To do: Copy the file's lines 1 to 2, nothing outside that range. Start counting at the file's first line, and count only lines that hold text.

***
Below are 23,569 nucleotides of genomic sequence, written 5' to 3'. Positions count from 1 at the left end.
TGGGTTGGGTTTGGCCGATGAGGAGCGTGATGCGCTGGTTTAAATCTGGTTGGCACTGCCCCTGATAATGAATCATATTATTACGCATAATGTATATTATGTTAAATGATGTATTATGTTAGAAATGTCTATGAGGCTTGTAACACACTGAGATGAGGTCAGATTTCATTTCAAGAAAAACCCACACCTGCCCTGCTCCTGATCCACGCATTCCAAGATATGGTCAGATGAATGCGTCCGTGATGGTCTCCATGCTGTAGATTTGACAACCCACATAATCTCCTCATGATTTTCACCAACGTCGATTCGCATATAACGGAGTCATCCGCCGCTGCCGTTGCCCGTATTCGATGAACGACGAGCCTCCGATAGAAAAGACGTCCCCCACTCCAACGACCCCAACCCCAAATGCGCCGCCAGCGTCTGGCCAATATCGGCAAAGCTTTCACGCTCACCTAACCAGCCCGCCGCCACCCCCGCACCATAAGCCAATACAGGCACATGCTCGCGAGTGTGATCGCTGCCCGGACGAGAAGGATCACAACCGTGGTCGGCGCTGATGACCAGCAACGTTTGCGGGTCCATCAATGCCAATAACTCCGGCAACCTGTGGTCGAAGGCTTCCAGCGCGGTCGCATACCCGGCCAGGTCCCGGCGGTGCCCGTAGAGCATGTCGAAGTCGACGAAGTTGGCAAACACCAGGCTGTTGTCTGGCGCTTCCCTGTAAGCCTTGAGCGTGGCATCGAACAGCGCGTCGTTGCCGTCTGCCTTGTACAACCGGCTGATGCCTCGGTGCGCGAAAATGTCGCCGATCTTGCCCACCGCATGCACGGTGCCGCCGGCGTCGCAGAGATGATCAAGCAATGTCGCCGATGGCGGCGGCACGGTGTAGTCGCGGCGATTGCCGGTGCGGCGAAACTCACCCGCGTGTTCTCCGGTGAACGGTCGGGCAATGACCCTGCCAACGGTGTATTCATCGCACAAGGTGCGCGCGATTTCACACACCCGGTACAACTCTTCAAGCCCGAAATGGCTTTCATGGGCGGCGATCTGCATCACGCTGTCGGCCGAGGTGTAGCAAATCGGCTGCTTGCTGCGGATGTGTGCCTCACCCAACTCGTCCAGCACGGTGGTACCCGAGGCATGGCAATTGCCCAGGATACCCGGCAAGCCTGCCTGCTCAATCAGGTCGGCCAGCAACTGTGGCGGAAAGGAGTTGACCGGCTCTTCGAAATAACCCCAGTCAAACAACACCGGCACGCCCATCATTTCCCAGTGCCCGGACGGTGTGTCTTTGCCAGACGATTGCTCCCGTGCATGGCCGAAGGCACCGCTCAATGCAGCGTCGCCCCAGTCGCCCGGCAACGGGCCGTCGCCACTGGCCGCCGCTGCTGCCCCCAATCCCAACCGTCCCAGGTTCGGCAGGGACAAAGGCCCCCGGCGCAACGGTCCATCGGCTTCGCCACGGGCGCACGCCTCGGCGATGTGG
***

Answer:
Below are 23,569 nucleotides of genomic sequence, written 5' to 3'. Positions count from 1 at the left end.
TGGGTTGGGTTTGGCCGATGAGGAGCGTGATGCGCTGGTTTAAATCTGGTTGGCACTGCCCCTGATAATGAATCATATTATTACGCATAATGTATATTATGTTAAATGATGTATTATGTTAGAAATGTCTATGAGGCTTGTAACACACTGAGATGAGGTCAGATTTCATTTCAAGAAAAACCCACACCTGCCCTGCTCCTGATCCACGCATTCCAAGATATGGTCAGATGAATGCGTCCGTGATGGTCTCCATGCTGTAGATTTGACAACCCACATAATCTCCTCATGATTTTCACCAACGTCGATTCGCATATAACGGAGTCATCCGCCGCTGCCGTTGCCCGTATTCGATGAACGACGAGCCTCCGATAGAAAAGACGTCCCCCACTCCAACGACCCCAACCCCAAATGCGCCGCCAGCGTCTGGCCAATATCGGCAAAGCTTTCACGCTCACCTAACCAGCCCGCCGCCACCCCCGCACCATAAGCCAATACAGGCACATGCTCGCGAGTGTGATCGCTGCCCGGACGAGAAGGATCACAACCGTGGTCGGCGCTGATGACCAGCAACGTTTGCGGGTCCATCAATGCCAATAACTCCGGCAACCTGTGGTCGAAGGCTTCCAGCGCGGTCGCATACCCGGCCAGGTCCCGGCGGTGCCCGTAGAGCATGTCGAAGTCGACGAAGTTGGCAAACACCAGGCTGTTGTCTGGCGCTTCCCTGTAAGCCTTGAGCGTGGCATCGAACAGCGCGTCGTTGCCGTCTGCCTTGTACAACCGGCTGATGCCTCGGTGCGCGAAAATGTCGCCGATCTTGCCCACCGCATGCACGGTGCCGCCGGCGTCGCAGAGATGATCAAGCAATGTCGCCGATGGCGGCGGCACGGTGTAGTCGCGGCGATTGCCGGTGCGGCGAAACTCACCCGCGTGTTCTCCGGTGAACGGTCGGGCAATGACCCTGCCAACGGTGTATTCATCGCACAAGGTGCGCGCGATTTCACACACCCGGTACAACTCTTCAAGCCCGAAATGGCTTTCATGGGCGGCGATCTGCATCACGCTGTCGGCCGAGGTGTAGCAAATCGGCTGCTTGCTGCGGATGTGTGCCTCACCCAACTCGTCCAGCACGGTGGTACCCGAGGCATGGCAATTGCCCAGGATACCCGGCAAGCCTGCCTGCTCAATCAGGTCGGCCAGCAACTGTGGCGGAAAGGAGTTGACCGGCTCTTCGAAATAACCCCAGTCAAACAACACCGGCACGCCCATCATTTCCCAGTGCCCGGACGGTGTGTCTTTGCCAGACGATTGCTCCCGTGCATGGCCGAAGGCACCGCTCAATGCAGCGTCGCCCCAGTCGCCCGGCAACGGGCCGTCGCCACTGGCCGCCGCTGCTGCCCCCAATCCCAACCGTCCCAGGTTCGGCAGGGACAAAGGCCCCCGGCGCAACGGTCCATCGGCTTCGCCACGGGCGCACGCCTCGGCGATGTGG